BP Capital Founder and CEO T. Boone Pickens spoke with Bloomberg Television’s Stephanie Ruhle at the Milken Institute Global Conference today about Iran, the price of oil and geopolitics.
On interfacing with Iran and OPEC, Pickens said: We do not need Mideast oil. You don’t need it. And I don’t think the President or John Kerry understand that. I don’t think they understand the oil market. I don’t they think they understand the oil business. And I think what they understand about it is they don’t like. So it’s — I mean and why don’t we open the Keystone Pipeline, start there?”
Pickens said he shut down all three of his drilling rigs: “I had three rigs draining and they are all down. We shut them down. And we have got plenty of locations to drill, but not for $40, $45 oil. Now I know oil as the price come back up, it takes a little bit for that to work back to the field price. But you go back up to $65 a barrel, and I will go back to drilling again.”
On 2016, Pickens said: “I’m supporting Jeb Bush…I think Jeb Bush is going to have a tough go of it.”
Boone Pickens: We Shouldn’t Negotiate With Iran
STEPHANIE RUHLE: Well oil is surely coming back, well to triple digits by the end of next year. That is what our next guest, the one and only energy mogul, Boone Pickens thinks. He is the Founder and CEO of BP Capital, and he’s with me now. We have got to start with the Iran. There were reports this morning that a U.S. ship was seized. That has now been clarified, but doesn’t change the fact that it seems that every day there is another headline, a scary headline about the political unrest in the Middle East. How does that affect your outlook?
BOONE PICKENS: Well you’re asking me a geopolitical question. I will relate it to oil, if I could.
RUHLE: Please do.
BOONE PICKENS: Yes. The Iranians, I can’t believe negotiating with these people. I mean they have elevated themselves to not a superpower, but they’re operating like a real country with the United States trade on Iran, and John Kerry trying to make a deal it seems like nobody wants to do. Then now they’re talking about releasing the sanctions that they had, and that they’ll start producing more oil.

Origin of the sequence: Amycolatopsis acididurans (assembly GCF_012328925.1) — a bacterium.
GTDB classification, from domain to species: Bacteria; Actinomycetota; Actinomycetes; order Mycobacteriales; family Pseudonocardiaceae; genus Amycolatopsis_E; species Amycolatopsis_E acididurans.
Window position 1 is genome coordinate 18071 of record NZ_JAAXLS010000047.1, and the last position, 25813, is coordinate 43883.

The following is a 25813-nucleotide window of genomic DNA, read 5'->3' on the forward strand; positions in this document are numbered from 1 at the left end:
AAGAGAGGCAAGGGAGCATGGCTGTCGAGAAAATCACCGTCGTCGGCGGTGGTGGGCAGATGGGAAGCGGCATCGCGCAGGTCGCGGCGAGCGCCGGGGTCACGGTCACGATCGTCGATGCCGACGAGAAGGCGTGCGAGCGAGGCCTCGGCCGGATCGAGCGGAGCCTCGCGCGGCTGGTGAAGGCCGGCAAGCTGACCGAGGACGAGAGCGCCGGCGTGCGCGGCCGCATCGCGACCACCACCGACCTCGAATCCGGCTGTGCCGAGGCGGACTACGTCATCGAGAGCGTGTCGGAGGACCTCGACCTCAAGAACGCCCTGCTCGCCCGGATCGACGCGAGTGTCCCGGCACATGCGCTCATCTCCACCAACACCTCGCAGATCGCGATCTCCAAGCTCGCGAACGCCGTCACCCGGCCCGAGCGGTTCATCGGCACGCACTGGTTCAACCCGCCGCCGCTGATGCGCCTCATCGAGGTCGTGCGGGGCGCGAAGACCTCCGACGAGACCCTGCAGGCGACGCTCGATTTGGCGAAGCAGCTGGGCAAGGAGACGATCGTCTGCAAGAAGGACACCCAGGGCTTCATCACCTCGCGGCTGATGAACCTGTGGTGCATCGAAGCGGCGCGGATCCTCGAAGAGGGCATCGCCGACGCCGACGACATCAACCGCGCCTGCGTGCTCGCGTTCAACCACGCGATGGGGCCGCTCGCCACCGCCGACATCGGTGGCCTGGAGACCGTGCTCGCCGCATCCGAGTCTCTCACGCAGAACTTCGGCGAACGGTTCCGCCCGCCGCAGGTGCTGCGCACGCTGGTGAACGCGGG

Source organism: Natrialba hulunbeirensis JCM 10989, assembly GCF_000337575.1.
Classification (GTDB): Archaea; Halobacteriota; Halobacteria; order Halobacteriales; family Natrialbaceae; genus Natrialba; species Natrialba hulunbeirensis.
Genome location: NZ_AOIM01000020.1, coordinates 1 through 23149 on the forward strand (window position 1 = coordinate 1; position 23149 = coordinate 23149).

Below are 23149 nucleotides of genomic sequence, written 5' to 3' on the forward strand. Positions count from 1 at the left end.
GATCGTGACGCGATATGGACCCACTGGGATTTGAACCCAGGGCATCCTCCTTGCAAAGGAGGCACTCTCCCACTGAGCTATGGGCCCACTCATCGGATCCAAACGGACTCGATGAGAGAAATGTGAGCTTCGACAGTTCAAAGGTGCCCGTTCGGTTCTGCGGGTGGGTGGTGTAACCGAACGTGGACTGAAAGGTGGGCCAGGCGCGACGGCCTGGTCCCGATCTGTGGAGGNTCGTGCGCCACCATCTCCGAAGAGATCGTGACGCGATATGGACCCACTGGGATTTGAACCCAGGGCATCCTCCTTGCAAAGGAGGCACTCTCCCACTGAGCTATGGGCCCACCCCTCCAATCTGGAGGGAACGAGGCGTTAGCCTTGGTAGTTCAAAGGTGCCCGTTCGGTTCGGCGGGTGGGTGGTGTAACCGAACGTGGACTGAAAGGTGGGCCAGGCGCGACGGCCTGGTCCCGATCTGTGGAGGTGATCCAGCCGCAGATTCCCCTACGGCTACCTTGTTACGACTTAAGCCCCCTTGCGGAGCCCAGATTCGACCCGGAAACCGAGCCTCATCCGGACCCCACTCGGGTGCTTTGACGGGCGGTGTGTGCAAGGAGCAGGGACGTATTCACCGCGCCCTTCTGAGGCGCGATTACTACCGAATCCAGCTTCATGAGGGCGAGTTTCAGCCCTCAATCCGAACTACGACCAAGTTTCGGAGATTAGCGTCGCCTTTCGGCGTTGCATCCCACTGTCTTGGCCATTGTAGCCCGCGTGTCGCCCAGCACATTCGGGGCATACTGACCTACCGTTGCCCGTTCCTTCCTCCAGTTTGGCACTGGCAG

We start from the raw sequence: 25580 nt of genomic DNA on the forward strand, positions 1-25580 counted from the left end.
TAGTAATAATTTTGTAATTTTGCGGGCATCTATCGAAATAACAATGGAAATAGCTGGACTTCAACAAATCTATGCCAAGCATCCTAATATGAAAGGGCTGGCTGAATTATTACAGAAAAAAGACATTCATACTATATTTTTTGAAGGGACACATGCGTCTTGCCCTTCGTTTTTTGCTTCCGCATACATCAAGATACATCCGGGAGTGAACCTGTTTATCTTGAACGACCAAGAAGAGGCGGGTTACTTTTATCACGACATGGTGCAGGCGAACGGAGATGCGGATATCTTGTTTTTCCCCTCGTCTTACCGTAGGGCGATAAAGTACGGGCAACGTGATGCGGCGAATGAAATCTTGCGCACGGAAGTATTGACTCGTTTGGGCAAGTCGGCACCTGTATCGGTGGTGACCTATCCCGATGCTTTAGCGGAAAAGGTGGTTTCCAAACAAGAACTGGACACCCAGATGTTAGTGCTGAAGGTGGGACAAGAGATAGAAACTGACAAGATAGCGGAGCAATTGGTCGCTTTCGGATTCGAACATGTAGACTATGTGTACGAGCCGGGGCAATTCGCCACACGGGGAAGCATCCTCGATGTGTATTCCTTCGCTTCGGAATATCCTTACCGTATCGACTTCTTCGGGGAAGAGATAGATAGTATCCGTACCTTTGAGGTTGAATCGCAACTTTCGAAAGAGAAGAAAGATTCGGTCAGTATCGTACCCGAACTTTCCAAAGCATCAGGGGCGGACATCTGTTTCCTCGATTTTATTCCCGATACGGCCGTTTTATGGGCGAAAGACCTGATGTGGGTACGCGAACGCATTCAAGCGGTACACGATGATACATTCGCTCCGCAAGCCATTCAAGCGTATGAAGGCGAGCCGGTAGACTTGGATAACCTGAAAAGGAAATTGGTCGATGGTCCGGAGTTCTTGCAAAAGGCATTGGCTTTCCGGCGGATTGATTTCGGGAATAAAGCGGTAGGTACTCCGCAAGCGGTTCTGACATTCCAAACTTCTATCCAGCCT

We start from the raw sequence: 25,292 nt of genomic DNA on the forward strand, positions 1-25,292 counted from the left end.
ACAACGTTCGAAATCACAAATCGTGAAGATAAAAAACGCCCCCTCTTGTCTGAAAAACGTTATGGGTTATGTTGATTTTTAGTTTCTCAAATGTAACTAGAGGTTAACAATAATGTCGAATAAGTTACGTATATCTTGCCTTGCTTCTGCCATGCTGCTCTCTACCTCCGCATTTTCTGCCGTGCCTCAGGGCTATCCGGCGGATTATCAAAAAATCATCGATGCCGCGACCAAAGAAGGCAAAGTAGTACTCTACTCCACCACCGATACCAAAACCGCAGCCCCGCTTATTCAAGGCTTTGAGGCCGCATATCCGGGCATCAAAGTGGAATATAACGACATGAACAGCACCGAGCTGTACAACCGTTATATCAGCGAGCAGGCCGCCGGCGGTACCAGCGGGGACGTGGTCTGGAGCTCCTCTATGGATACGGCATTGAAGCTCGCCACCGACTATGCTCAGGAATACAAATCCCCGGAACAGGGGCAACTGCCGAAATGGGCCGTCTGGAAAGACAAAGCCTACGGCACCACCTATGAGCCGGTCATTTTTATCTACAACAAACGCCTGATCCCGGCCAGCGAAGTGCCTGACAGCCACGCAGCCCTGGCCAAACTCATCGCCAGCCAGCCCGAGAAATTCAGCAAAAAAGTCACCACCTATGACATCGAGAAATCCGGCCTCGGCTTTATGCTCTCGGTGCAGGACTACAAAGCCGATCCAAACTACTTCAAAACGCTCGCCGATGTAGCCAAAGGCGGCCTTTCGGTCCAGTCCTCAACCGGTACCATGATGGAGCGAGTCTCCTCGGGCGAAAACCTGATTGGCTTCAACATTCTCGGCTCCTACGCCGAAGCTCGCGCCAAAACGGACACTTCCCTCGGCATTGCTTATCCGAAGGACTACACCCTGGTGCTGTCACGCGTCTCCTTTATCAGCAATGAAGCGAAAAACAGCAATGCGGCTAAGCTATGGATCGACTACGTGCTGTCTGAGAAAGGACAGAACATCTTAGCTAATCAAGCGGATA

Well what concerns me first, they have got 30 million barrels of oil in tankers. Now then they talk about they could produce another million barrels a day. I don’t believe that to be the case. I don’t — I don’t think they have that capability. And I see where they are going to produce 200,000 barrels a day.
So I would say they’ll produce closer to 200 than they will a million barrels a day. The 30 million barrels in the tankers give me a little bit of a heartburn, and but it’s — I cannot believe wasting your time with those people, because they don’t tell the truth. I mean you are — you’re dealing with people that have lied to you continually. And so —
RUHLE: But does John Kerry have a choice? Don’t we have to interface with them? You have said before that OPEC is the enemy, but can you — can you ignore OPEC?
BOONE PICKENS: Well Iran is not OPEC, to start with.
RUHLE: But I’m saying whether we’re saying isn’t a viable counterpart, OPEC’s the enemy. These are forces that you might not respect, but you have got to face them.